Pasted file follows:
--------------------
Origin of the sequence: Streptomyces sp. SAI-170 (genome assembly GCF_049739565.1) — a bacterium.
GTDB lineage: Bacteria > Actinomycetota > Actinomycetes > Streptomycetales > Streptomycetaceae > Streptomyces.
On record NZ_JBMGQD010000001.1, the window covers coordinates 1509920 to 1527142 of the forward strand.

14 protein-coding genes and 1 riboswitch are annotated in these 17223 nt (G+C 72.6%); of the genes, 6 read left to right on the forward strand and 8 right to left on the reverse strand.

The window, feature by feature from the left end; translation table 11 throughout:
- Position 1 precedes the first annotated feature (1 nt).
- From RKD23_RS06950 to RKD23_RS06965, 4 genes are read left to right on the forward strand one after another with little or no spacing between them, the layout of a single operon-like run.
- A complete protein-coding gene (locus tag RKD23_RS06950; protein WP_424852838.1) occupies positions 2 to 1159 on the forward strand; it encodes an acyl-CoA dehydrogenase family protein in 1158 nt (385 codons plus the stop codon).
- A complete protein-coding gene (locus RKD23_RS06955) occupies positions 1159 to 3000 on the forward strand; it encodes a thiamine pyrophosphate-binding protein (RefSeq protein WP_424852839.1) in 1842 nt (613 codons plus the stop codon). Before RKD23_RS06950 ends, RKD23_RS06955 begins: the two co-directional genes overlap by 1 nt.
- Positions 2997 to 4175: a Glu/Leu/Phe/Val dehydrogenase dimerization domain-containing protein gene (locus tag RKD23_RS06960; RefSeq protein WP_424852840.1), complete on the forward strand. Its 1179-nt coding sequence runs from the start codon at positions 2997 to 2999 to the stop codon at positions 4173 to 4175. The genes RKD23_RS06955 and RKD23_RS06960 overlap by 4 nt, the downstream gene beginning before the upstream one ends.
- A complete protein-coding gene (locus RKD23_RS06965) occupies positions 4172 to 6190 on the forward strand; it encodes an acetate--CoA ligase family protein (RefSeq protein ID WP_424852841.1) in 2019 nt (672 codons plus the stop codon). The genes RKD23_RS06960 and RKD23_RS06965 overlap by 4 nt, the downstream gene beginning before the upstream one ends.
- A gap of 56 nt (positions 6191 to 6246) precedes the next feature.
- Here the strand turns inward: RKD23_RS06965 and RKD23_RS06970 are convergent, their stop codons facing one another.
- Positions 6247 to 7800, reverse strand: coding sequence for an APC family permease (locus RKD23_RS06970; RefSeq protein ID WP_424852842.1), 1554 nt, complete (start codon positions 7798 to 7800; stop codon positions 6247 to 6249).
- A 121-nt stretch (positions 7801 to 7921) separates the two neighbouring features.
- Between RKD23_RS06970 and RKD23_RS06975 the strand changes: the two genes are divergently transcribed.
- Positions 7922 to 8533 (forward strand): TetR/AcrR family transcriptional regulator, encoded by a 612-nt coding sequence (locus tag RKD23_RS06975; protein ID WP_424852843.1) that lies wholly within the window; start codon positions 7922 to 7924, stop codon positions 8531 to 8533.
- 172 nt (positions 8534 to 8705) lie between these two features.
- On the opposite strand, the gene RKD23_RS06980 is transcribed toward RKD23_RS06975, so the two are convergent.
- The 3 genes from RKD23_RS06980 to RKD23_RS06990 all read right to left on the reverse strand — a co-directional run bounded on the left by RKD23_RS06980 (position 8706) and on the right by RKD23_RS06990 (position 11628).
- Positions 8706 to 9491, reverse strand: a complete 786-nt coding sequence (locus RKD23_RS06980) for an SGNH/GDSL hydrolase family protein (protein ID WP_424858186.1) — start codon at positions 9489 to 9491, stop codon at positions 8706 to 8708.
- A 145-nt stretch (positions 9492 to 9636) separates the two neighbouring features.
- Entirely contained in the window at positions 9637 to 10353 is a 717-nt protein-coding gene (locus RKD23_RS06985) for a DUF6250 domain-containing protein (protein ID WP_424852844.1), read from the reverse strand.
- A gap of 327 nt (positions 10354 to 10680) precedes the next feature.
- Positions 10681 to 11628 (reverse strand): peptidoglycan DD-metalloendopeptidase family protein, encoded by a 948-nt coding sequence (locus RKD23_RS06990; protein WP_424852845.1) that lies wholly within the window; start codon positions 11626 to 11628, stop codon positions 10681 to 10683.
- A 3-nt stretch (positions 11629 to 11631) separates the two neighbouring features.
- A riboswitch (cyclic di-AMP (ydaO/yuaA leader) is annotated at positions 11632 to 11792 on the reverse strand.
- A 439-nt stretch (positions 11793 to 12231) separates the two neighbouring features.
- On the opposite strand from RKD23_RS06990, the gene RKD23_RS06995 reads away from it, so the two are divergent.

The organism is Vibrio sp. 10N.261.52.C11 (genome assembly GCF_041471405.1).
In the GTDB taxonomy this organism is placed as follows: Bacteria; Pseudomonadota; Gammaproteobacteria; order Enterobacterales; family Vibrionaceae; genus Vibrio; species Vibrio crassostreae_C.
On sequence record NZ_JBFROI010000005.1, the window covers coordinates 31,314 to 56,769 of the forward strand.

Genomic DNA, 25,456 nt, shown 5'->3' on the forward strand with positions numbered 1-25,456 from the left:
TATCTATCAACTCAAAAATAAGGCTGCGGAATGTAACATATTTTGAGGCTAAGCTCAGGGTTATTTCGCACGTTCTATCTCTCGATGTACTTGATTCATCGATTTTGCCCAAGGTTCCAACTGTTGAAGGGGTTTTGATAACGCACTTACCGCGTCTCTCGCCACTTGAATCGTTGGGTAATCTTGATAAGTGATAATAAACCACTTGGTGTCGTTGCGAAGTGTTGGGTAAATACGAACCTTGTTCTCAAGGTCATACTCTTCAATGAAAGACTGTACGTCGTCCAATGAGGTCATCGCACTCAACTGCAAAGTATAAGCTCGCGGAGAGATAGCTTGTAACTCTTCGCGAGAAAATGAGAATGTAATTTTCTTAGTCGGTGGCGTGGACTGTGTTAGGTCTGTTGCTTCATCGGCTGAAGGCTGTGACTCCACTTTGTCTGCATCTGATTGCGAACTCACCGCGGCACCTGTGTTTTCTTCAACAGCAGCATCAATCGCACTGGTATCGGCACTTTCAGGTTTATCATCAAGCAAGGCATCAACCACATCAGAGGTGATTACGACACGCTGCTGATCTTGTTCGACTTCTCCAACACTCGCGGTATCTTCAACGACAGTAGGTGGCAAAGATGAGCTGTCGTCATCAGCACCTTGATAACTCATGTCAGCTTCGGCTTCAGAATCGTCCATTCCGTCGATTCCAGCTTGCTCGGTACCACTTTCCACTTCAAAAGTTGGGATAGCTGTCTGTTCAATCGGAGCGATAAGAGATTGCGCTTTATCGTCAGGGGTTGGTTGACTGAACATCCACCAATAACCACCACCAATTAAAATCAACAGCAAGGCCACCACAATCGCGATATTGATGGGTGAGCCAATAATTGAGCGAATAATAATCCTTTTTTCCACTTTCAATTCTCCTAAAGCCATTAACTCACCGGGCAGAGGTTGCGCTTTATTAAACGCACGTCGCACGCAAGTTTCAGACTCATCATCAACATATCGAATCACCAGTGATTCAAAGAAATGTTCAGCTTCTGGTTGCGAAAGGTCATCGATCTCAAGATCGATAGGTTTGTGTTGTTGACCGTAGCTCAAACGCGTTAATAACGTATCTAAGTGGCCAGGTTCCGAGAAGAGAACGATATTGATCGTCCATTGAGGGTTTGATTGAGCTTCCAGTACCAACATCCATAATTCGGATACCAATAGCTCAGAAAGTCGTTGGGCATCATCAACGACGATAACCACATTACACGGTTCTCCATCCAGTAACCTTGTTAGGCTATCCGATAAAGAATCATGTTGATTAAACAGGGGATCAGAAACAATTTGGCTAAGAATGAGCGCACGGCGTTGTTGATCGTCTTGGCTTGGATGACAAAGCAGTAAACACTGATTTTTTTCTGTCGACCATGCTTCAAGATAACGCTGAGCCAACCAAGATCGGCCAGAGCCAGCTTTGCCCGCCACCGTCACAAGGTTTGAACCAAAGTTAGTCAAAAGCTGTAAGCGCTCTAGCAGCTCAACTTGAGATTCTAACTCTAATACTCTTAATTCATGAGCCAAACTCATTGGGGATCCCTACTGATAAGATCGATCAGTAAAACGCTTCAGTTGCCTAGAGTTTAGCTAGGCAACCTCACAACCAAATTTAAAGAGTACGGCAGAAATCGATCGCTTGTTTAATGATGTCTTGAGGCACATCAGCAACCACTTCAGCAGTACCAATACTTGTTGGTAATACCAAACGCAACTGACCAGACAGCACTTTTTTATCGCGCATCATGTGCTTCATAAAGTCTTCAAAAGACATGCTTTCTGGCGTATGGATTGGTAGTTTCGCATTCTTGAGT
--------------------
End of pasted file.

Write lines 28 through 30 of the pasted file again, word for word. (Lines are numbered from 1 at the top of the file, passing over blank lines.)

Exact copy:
- A 439-nt stretch (positions 11793 to 12231) separates the two neighbouring features.
- On the opposite strand from RKD23_RS06990, the gene RKD23_RS06995 reads away from it, so the two are divergent.

The organism is Vibrio sp. 10N.261.52.C11 (genome assembly GCF_041471405.1).